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Aitor Review

Aitor is a company with a long story in knife making. They started in 1939 and focused on the hardware and working knife markets, later on they began producing fixed blades and folders for outdoors sports.

Their next step was to produce knives for different armed forces and police departments (they supply the Spanish army with their combat knives).

As you can see from the picture below, their first “SAKs” (they aren’t Swiss Army Knives, but I can’t think of a better term) were almost exact copies of Victorinox models like the Waiter, Climber, Spartan and Huntsman. Aitor never tried to make any model like the Work-Champ or Swiss Champ, four layers seems to be their limit.

               
However, the “SAK” I’m going to review is not one of the first red ones, but one of the latest ones intended for the army. It has the same tools as the Victorinox Climber, but instead of the small blade it has a nail file. The handles are made of green plastic (the same as the Mauser and GAK handles), and instead of the Aitor logo it has the Spanish Army shield. The clossed length is 105mm (around 4”) and the blade is 80mm long. This is my first review, so don’t expect much.

The first thing that impressed me was the weight, it is a very hefty knife (specially when compared with the equivalent Victorinox or Wenger SAKs). The size is very handfilling and comfortable. The walk and talk of the blade and tools is very good, but I’ve seen some at stores that aren’t as good. The backsprings are really strong (the blade is a little too hard to open). All the tools are bigger than the ones on Victorinox and Wenger knives, the Aitor knife feels a lot like an oversized version of the Climber. I like that, specially in the blade which has a lot of belly and is a bit thicker than regular SAK blades, with the only exception being the awl. It is too big and blunt to be of any use, Wenger and Victorinox awls are much better. You can see the knife I’m reviewing in the next picture, it’s number 6 (called “Gran Turista”).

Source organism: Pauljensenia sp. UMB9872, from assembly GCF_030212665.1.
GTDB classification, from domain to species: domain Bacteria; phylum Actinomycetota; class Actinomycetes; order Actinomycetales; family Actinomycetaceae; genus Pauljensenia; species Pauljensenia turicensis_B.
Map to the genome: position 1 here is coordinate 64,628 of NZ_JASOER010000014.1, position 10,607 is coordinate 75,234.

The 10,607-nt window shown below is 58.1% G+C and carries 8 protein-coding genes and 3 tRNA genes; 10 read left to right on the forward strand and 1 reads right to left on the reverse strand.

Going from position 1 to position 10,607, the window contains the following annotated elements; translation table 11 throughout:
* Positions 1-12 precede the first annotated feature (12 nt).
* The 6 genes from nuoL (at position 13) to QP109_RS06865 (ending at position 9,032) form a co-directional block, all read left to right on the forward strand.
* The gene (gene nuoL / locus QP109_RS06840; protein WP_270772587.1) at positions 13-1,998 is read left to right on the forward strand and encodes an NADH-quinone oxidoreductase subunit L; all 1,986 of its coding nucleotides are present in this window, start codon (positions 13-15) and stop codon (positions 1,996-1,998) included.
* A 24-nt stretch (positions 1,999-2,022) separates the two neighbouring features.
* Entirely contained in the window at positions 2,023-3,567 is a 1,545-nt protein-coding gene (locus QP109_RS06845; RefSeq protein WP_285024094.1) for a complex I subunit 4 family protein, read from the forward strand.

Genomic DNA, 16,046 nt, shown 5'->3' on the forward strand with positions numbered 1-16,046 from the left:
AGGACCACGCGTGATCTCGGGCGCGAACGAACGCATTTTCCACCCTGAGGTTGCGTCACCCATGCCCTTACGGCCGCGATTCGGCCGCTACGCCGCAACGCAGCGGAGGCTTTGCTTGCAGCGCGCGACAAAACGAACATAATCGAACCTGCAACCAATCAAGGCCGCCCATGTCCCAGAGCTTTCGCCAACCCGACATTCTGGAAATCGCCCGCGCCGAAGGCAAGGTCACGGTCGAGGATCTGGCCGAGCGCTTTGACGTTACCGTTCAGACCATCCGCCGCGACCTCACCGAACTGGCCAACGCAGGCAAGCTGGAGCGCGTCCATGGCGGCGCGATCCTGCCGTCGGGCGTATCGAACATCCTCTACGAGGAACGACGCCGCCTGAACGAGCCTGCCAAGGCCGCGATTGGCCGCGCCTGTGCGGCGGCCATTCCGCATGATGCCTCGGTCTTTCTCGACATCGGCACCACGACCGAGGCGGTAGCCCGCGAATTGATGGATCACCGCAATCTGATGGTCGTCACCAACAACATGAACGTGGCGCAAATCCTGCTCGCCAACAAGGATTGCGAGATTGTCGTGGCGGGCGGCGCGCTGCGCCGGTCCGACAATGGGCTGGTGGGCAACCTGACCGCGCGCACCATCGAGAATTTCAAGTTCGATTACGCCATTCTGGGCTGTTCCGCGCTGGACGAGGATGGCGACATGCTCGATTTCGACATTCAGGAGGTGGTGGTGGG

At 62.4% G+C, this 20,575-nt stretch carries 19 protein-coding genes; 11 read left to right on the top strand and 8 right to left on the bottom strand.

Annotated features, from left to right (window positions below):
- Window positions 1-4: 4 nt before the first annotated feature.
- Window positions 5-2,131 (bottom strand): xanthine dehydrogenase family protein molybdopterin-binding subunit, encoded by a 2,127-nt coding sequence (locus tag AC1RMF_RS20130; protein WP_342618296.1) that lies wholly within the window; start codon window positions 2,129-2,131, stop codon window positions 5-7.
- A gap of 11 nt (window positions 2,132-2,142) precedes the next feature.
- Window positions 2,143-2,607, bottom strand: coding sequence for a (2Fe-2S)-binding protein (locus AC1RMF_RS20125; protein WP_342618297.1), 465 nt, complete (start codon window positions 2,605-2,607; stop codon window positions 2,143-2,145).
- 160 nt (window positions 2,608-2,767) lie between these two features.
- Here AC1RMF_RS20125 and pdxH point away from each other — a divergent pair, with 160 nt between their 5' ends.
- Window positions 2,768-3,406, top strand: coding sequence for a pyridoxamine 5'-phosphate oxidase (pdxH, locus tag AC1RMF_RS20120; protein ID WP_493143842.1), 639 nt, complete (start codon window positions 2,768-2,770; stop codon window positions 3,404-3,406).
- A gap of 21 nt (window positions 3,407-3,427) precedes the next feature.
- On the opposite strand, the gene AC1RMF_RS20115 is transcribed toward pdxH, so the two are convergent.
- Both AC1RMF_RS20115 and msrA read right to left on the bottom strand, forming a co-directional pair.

The scissors are quite different from the Victorinox or Wenger ones (although the “Red” series of Aitor “SAKs” uses the Victorinox design, or a very similar one). They have no spring, but the hole is big enough to comfortably put your finger (and I have big hands) and operate them as regular scissors. They have a nice size, beefier than the Swiss ones. My only complaint is that the key ring sometimes gets in the way of the scissors, when you try to close them it gets between the two handles of the scissors and prevents proper operation.
 

I found the blade to be very good. Although sharpness out of the box was non-existant I got a hair popping edge on it after some work. It was not very easy to sharpen for the first time, but maintaining the edge was easy.

The can opener is of the “hook” variety, it works very well but I do miss the little screwdriver.

Compared with a Victorinox Climber, I’d say the Climber is a better city knife (lighter), while the Aitor might be a better outdoors knife (I need to get one with a saw) because it seems to be more rugged. I carried it with me for a few days and it was as handy as any medium SAK, it does feel a little more “heavy duty” and can probably take more of a beating than a regular SAK, but I have other tools for that kind of work.

I saw a couple of Aitor saws, and there is some variation in the teeth styles, none seemed to be as good as the Swiss ones, but I haven’t tried them out so it wouldn’t be fair to say that they don’t perform well.

There are also lots of “picnic” models and a couple called “Al-ligator” that have nifty looking pliers on them (somewhat similar to Wenger’s Pocketgrip).

I talked to a rock climber, and long time friend, who has been using an Aitor “SAK” on his trips and he told me it had held up quite well under abuse. I know he likes knives, but he isn’t as obsessive as me when it comes to field maintanance. He used a “Gran Police” (#1 in the picture below) and a “Gran Montañero” (#5 in the picture above) for a few years and was very pleased with them both. He only retired them because I gave him one of the new OH-GAKs. He isn’t much of a knife knut, but I he knows his gear and if those knives were good enough for him I’d take them into the woods without any doubt. He didn’t use them on wood too much, he mainly opened cans, cut some cord, prepared food and stuff like that.

 My brother got one as a gift from my Spanish trip and he likes it a lot. He is a GAK and Mauser kind of guy (he actually found a NIB Mauser at a bus station!, the SOB isn’t even a collector!), so I can see why this knife appeals to him. So far his only complaint was that the blade was a little too hard to open.

 Retail price is around 30 dollars, depending on the model, of course.